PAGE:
Example 4: Report and interpret the best-fit sinusoidal model for the dataset to the right, which records the amount that the average Fahrenheit temperature for a month is above or below the average temperature for the entire two-year period. The months are numbered starting with 1 for January 2003.
[i] Copy the dataset to the Data Scratch Pad worksheet and display a scatter plot.
[ii] From the graph, make rough estimates of the amplitude and wavelength for the data, so that you will have values to use as initial parameter settings.
[iii] Use the model formula explained in this section to create a sinusoidal model worksheet from the General Model template in Models.xls, with parameters for wavelength, phase, and amplitude. Set the wavelength and amplitude parameters to the values you estimated in step [ii] above (leaving these parameters blank or zero will cause errors or confuse Solver).
[iv] Copy the dataset to the worksheet, then spread the formulas in columns C, D, and E down to match the data, as usual.
[v] Use Solver to find the best-fit parameters, and report your results.
The best-fit sinusoidal model to this data has a wavelength of 11.9 months, a phase shift of 4.0 months, an amplitude of 23.3 degrees F, and a baseline average of 69.1 degrees F. The standard deviation for the fit is 2.8 degrees F.
Interpretation: The monthly temperature-difference averages at the location this data came from range by about 23 degrees above and below the yearly average of about 69 degrees. The pattern repeats about every 12 months, with the maximum-positive-slope point (i.e., spring) in April (month 4). Individual monthly averages can be expected to be within 2.8 degrees of this model about 2/3 of the time.
The final worksheet should look similar to this:
|x||y data||y model||Residual||Squared||y = $G$5 * SIN((x-$G$4)*6.2832/$G$3)|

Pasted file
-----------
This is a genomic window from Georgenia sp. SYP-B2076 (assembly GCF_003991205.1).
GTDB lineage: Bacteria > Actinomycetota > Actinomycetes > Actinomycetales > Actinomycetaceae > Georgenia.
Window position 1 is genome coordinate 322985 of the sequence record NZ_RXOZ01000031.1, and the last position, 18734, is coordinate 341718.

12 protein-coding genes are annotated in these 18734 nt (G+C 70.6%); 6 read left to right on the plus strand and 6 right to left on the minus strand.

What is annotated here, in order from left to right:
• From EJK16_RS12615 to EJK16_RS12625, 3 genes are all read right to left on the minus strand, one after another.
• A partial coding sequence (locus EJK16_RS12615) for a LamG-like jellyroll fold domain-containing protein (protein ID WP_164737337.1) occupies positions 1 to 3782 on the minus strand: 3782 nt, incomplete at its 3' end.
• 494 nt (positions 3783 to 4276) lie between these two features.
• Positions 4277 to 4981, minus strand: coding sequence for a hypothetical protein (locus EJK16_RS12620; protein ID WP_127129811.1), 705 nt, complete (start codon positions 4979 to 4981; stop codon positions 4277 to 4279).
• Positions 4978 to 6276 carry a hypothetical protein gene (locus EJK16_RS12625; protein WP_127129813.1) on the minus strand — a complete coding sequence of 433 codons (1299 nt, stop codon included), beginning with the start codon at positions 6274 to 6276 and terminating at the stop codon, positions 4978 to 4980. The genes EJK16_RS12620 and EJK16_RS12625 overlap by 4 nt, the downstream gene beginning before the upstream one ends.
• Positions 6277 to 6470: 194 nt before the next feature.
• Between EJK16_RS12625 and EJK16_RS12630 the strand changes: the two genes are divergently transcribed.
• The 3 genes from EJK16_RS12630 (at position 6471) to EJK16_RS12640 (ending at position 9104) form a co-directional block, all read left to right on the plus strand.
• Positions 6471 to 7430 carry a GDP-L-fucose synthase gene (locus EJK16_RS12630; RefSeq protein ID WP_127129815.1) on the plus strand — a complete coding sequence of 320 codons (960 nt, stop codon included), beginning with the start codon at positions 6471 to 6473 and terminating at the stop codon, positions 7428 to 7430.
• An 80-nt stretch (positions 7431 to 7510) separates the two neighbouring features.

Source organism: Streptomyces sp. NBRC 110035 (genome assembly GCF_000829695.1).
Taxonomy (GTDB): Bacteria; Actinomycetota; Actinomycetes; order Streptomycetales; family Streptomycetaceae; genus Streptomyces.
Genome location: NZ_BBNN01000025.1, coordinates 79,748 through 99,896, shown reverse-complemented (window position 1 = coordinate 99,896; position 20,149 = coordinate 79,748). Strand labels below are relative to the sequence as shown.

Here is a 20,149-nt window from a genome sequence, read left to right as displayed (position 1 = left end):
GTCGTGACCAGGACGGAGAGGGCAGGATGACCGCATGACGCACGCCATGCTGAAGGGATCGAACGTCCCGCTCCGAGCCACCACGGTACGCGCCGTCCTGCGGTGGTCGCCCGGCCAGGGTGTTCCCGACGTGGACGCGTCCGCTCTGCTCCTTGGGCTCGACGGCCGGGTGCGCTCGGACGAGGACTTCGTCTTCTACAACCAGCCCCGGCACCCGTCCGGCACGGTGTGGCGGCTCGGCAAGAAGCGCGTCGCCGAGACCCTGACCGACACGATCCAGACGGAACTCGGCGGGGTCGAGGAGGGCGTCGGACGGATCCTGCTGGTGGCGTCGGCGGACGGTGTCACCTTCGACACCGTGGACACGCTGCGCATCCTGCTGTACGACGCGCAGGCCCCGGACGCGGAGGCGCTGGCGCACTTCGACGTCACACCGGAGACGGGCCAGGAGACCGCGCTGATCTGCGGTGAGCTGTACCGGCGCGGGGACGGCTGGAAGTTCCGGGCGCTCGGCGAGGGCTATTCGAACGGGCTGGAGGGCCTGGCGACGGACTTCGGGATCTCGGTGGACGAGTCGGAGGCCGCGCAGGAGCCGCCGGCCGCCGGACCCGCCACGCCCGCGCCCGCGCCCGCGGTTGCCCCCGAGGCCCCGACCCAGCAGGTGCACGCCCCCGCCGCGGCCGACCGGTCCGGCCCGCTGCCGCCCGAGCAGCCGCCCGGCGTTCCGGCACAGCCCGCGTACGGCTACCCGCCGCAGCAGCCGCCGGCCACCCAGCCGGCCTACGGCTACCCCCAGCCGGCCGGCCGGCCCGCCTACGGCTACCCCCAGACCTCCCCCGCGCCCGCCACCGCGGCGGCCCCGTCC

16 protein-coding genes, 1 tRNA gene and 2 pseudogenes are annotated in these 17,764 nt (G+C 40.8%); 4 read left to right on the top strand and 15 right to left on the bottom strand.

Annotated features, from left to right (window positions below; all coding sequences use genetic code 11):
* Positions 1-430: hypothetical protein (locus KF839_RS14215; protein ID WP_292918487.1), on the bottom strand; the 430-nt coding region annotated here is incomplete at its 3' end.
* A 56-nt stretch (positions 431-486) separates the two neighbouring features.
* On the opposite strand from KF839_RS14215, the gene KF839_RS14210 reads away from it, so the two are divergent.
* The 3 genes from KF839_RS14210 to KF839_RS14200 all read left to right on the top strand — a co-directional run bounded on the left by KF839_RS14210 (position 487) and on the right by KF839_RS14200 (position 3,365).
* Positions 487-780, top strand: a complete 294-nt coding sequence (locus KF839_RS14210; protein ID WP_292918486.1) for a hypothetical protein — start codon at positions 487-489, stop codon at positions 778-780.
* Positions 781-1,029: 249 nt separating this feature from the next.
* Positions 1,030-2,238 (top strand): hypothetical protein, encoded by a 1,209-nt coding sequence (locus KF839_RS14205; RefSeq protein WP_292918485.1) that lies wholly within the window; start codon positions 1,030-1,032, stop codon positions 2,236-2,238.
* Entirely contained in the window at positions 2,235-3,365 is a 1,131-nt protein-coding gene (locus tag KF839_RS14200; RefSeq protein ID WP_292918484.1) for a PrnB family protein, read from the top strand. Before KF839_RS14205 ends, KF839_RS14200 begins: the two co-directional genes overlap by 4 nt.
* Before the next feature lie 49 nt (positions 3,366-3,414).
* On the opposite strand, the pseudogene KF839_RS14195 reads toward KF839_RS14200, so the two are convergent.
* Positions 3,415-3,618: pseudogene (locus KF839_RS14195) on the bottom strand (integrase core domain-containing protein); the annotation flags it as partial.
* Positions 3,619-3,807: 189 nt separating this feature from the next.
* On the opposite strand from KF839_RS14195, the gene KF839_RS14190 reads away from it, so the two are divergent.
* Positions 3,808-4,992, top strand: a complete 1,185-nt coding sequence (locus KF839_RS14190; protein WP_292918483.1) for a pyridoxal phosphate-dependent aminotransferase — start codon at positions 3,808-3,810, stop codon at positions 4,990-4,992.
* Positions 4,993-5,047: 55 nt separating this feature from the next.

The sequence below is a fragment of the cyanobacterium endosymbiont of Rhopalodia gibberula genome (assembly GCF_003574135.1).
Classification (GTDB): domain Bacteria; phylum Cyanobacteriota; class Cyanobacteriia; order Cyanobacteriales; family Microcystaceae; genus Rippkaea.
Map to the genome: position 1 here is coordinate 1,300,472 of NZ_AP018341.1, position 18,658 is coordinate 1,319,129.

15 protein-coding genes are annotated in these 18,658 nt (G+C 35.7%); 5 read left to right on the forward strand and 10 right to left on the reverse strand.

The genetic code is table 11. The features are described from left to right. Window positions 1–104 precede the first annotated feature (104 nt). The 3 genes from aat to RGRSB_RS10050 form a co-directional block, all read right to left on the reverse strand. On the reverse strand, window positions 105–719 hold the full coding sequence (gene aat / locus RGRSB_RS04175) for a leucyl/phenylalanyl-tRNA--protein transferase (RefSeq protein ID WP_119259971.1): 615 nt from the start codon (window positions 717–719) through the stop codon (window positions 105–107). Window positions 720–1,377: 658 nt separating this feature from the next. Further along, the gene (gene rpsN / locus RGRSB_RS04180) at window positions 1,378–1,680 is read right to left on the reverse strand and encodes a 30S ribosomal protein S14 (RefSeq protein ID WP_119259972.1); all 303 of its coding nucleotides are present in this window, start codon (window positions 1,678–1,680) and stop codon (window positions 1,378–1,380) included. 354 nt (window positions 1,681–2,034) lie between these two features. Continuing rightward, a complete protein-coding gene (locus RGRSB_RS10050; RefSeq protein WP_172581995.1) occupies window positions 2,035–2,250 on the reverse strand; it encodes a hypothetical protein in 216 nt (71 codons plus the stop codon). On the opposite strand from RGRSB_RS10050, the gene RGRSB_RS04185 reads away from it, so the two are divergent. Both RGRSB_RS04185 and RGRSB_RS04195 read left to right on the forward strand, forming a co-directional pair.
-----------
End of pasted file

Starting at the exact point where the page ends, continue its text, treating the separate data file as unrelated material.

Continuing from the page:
|6||91.9||90.08||1.82||3.3073||Model and data value counts|
|7||92.9||92.89||0.01||0.0002||3||Number of parameters|
|8||84.8||89.28||-4.48||20.0901||24||Number of dev. averaged|
|10||69.1||68.31||0.79||0.6226||Goodness of fit of this model|
|11||60.1||56.72||3.38||11.3938||169.8698||Sum of squared deviations|
Sinusoidal cycles and phases
Cycles: There is a close relationship between sinusoids and rotation. A spinning object repeats its sequence of positions every rotation, and the height of a point on a circle rotating at a constant speed varies over time according to a sinusoidal pattern. The wavelength of this sinusoid equals the rotation time of the circle, and the amplitude equals the radius of the circle. The phase is how long it has been since the point last passed the midpoint in an upward direction. The baseline is the height of the center of the circle.
Left-right shifts of the sinusoidal pattern: The standard sinusoid crosses the y axis where the curve has the steepest upward slope, where it is increasing past the average value. But the curve can be shifted right or left so that it crosses the y axis at some other point of the cycle. The distance from the nearest standard steepest-slope point to the actual crossing point is called the phase or the phase shift of the sinusoid. The phase shift is added to the x value before it is used inside the SIN function.
Two sinusoidal processes with the same wavelength can be in phase, in which case they will add together if they apply to the same measurement, or be out of phase, in which case there may be partial cancellation. Sometimes phase shifts are talked about in terms of angular degrees (e.g., “The electric and magnetic waves are 90 degrees out of phase”); this is based on taking a wavelength as being 360 degrees due to the analogy with rotation), so a phase shift of 90° means a phase shift of ¼ of the wavelength.